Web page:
Dangerous DEBRIS – Why Your TRASH is a Threat!
(Modern Survival.org) – Most people don’t think twice about the trash they throw out. They simply take it to the curb once or twice a week to be hauled away to a landfill. But what if sanitation services were to come to a grinding halt? Where would all that garbage go?
According to the Environmental Protection Agency (EPA), Americans produce roughly 4.9 pounds of garbage per person every day. For a family of four, that equates to nearly twenty pounds of trash a day. In a grid-down scenario, there will still be trash to dispose of but no convenient way to have it picked up every week.
Without a way to dispose of waste, it will quickly begin to accumulate. As mounds of garbage pile up, problems will arise that could become life-threatening in a grid-down scenario.
- Wildlife. Even in a prolonged emergency situation, there will probably be kitchen scraps to throw away. As food accumulates and ruins, the scent could attract wildlife. Depending on your location, discarded food could attract anything from stray cats and dogs to mice, rats, raccoons, boar, wolves, or even bears. According to the Centers for Disease Control and Prevention (CDC), rodents such as mice and rats carry 35 different diseases that can spread to humans. The larger animals pose a greater threat, particularly predators that could cause serious injury or death to you and your family.
- Sanitation. Being unable to send trash to the landfill could lead to serious health risks due to the bacteria and insects that will proliferate there. For example, flies in the garbage can contaminate your food with salmonella. Chances are, if the situation is bad enough for sanitation companies to shut down, many other essential services such as hospitals will be down as well.
Properly disposing of garbage will be important in any kind of disaster. So what options are there to handle the trash?
It is possible to dispose of garbage by burning it, but there are safety precautions to be aware of. Burning garbage can release toxic chemicals such as dioxins into the air. These chemicals are known to cause a variety of side effects, from skin lesions to immune deficiency and cancer. If burning garbage is your only option, keep plastics out of the burn pile. They produce the worst toxins when burned.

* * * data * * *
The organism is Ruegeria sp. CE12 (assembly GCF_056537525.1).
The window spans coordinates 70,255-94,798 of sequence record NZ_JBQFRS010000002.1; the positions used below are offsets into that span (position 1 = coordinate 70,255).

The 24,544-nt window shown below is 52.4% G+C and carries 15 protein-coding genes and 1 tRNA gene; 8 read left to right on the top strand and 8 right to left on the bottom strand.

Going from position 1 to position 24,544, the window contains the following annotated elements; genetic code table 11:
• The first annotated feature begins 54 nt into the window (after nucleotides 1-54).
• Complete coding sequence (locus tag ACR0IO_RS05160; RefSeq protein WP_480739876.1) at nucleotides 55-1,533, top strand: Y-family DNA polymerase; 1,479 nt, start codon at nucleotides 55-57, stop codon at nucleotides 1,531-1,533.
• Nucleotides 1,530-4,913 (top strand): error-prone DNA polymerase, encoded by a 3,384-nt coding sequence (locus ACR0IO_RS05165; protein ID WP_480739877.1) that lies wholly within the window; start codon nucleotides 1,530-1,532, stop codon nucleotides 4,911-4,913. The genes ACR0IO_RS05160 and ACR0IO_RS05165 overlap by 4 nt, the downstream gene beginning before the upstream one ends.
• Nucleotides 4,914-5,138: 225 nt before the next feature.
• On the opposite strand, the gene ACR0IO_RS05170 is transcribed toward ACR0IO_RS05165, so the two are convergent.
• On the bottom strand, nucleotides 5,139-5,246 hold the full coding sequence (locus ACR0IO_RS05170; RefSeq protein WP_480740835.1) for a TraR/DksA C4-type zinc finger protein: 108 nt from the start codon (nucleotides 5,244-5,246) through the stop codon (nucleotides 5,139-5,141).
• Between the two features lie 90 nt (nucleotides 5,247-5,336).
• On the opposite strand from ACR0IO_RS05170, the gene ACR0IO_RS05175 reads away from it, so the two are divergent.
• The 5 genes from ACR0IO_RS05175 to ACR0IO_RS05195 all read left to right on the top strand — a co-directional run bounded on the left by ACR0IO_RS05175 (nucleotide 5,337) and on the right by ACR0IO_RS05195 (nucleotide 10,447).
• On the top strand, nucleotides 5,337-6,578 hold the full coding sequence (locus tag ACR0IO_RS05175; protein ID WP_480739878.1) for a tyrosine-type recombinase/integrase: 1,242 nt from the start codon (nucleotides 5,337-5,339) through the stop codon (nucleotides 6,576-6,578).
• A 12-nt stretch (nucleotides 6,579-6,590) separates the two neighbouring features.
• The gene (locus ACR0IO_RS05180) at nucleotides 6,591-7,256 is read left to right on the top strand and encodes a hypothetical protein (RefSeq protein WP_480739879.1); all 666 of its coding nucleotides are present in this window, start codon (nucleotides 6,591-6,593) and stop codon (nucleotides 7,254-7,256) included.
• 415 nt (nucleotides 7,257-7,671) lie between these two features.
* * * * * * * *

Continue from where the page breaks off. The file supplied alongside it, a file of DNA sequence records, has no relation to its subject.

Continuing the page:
If sanitation services go down, consider burying trash as far away from home as possible. A four- to five-foot-deep hole covered in a foot or two of earth will get rid of the garbage. If you intend to use the hole more than once, place a sheet of plywood over it secured with heavy objects to keep animals out. It should be covered with dirt when no longer in use.
In a survival scenario, recycling centers won’t be operational. That doesn’t mean you can’t upcycle items yourself. Upcycling means using items creatively once they have outlived their original intended use. For example, old tires can be used for a variety of projects once they are worn out.
Composting is the practice of collecting organic recyclable materials and allowing them to break down naturally. Kitchen scraps and paper goods can be added to a compost pile, then repurposed into fertilizer. Not only will this help dispose of garbage in a prolonged grid-down scenario — it could help grow a survival garden, too.
Trash can become a major problem in the aftermath of a disaster, so knowing how to handle it is a large step toward staying safe and healthy. Just like the used tires mentioned above, other pieces of “garbage” can be repurposed as well. To see one such item, check out our article here.
~Here’s to Your Survival!
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